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When approaching quantum computing from a computer science perspective, it may seem intuitive to begin by comparing quantum computers directly with their classical counterpart. However, many who attempt to learn this way (myself included) end up more confused than informed, especially after encountering the complex mathematical and physics notation present in popular literature.

When approaching quantum computing from a computer science perspective, it may seem intuitive to begin by comparing quantum computers directly with their classical counterpart. However, many who attempt to learn this way (myself included) end up more confused than informed, especially after encountering the complex mathematical and physics notation present in popular literature. Instead, we will assume a basic understanding of how classical computers function, and discuss the unique qualities of a quantum computation separately. Although this distinction is a subtle, a quantum-focused approach is arguably more enlightening than a direct comparison.

It is worth noting that this is a difficult subject, and thus we encourage beginners to surround themselves with a healthy mix of both literature and examples (see the Activity Corner for additional resources). Understanding quantum state takes time and effort, and it's normal to be confused when starting out. As Richard Feynman said:

"Nature isn't classical . . . and if you want to make a simulation of Nature, you'd better make it quantum mechanical, and by golly it's a wonderful problem, because it doesn't look so easy."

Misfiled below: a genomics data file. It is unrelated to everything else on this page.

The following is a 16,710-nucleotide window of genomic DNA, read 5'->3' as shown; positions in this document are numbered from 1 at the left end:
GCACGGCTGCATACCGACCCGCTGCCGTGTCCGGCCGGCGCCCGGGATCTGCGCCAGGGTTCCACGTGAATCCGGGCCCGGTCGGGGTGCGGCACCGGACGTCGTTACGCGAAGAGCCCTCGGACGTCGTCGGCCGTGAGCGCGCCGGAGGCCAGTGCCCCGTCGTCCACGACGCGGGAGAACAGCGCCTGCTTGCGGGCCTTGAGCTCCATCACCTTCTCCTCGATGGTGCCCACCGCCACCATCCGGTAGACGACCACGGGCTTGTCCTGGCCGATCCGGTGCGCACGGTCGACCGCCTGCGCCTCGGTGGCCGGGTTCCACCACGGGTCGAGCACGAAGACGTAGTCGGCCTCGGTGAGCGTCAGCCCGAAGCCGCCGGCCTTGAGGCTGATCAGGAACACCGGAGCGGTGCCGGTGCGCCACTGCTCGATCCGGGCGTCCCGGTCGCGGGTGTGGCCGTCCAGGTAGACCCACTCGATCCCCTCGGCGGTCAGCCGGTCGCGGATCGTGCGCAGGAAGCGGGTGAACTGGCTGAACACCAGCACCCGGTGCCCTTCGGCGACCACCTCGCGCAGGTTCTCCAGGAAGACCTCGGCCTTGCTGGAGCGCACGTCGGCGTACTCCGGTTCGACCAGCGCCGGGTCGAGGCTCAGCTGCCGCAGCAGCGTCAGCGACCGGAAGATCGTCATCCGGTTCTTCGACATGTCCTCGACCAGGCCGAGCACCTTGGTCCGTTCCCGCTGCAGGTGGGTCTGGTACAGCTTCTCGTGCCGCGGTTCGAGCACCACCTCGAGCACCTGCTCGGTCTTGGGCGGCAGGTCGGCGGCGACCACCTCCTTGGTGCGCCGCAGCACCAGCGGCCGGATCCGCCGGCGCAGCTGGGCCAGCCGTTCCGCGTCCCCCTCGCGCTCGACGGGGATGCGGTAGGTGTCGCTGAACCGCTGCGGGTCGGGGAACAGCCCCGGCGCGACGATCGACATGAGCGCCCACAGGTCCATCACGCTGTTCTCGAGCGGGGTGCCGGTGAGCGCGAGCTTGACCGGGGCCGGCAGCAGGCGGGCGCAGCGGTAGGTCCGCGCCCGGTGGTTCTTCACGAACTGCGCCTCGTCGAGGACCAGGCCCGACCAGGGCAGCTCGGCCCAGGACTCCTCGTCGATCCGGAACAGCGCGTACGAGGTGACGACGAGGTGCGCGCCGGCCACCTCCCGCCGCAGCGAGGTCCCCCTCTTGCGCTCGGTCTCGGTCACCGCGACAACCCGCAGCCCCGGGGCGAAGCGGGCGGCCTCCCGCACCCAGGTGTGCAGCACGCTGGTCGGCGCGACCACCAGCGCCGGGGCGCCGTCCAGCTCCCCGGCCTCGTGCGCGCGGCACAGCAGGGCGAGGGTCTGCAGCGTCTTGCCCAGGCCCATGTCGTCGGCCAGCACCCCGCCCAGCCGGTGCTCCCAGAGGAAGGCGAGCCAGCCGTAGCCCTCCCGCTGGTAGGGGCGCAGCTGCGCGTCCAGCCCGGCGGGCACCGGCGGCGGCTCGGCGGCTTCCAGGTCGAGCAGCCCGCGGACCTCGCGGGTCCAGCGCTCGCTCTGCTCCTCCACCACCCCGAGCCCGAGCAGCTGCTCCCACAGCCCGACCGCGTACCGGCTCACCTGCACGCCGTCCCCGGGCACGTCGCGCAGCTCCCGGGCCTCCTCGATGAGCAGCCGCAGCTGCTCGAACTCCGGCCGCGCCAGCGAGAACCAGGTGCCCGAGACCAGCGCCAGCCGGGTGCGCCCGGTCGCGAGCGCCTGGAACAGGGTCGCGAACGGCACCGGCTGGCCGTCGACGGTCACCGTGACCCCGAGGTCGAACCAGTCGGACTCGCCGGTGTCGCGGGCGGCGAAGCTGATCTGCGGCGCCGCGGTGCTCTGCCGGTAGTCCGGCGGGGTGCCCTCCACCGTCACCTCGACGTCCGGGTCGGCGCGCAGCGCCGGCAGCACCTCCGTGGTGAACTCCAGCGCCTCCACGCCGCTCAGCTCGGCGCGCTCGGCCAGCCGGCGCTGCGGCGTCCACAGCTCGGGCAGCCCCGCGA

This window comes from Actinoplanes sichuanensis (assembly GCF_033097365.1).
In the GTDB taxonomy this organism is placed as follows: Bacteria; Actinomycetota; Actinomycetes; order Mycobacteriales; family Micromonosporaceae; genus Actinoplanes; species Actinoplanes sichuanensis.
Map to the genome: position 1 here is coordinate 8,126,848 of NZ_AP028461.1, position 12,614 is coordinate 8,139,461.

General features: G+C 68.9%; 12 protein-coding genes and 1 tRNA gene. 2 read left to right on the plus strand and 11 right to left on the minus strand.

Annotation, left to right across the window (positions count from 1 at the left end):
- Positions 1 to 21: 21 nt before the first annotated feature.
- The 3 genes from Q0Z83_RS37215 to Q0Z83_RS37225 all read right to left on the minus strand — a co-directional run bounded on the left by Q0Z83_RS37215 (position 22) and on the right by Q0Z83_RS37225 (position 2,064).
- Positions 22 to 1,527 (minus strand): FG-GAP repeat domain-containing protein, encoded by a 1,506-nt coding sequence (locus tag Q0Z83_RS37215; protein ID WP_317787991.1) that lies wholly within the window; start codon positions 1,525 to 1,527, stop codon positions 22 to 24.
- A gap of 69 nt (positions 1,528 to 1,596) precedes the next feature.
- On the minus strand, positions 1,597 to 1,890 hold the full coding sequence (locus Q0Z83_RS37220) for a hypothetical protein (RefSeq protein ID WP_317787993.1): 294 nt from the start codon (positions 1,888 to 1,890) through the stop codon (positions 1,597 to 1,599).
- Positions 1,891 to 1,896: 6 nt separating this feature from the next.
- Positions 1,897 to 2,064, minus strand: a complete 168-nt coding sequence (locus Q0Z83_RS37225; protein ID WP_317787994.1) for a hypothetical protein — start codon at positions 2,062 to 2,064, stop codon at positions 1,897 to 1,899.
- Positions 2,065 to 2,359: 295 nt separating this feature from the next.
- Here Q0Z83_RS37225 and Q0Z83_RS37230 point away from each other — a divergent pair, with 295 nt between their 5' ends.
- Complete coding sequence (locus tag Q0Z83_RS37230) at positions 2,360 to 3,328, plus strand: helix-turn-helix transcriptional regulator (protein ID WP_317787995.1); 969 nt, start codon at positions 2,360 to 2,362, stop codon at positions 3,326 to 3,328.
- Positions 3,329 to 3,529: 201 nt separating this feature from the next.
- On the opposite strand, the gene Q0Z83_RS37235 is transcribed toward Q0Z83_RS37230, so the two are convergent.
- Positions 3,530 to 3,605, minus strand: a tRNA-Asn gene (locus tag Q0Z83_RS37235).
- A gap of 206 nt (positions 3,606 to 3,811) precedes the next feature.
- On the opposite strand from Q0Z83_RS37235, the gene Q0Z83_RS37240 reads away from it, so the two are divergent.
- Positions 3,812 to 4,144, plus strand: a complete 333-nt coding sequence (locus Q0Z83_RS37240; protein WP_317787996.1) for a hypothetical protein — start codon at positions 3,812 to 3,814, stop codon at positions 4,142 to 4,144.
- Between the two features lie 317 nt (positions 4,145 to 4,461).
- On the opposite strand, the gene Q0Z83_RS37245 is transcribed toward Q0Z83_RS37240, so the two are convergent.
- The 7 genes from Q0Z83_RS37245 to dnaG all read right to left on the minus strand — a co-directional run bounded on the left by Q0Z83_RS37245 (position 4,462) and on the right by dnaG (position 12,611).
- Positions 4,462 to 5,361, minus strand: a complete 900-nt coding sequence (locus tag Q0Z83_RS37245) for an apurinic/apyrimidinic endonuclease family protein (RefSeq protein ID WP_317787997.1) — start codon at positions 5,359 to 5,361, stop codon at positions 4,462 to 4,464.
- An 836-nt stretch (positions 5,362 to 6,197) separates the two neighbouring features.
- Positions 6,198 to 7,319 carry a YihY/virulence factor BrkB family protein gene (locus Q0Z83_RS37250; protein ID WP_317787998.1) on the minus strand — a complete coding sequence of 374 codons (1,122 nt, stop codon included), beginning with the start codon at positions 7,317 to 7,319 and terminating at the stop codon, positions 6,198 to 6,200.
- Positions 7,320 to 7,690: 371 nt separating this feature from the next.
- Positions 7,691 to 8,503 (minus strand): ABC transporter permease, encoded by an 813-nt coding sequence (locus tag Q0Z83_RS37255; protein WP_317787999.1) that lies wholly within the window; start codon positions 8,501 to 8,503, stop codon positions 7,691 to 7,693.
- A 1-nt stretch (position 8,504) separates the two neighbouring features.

Let's start by looking at the process of tossing a fair coin. We can regard this process as random, with two possible outcomes: heads or tails. When one outcome of the random process has a greater probability of being measured, we call the coin biased. The bias is an unknown factor which can skew the probability from what we would expect from a fair coin. The bias cannot be determined with only a single coin flip, so the coin would need to be flipped multiple times to get a more precise estimation of what the bias is. The frequency of the outcomes from the coin flips will provide information as a set of probabilities, which must add up to 1.

We can think of a biased coin as a probabilistic bit — i.e. there is some randomness to the result, as opposed to deterministically measuring 0 and 1. The probabilities associated with each outcome can be thought of as the parameters of a random process before sampling it, similar to a spinning coin before landing on one of its sides. When the number of possible outcomes is greater than one, we refer to the state as being in superposition of those outcomes. While this term is often used in quantum computing, this idea is not unique and exists for any probabilistic system.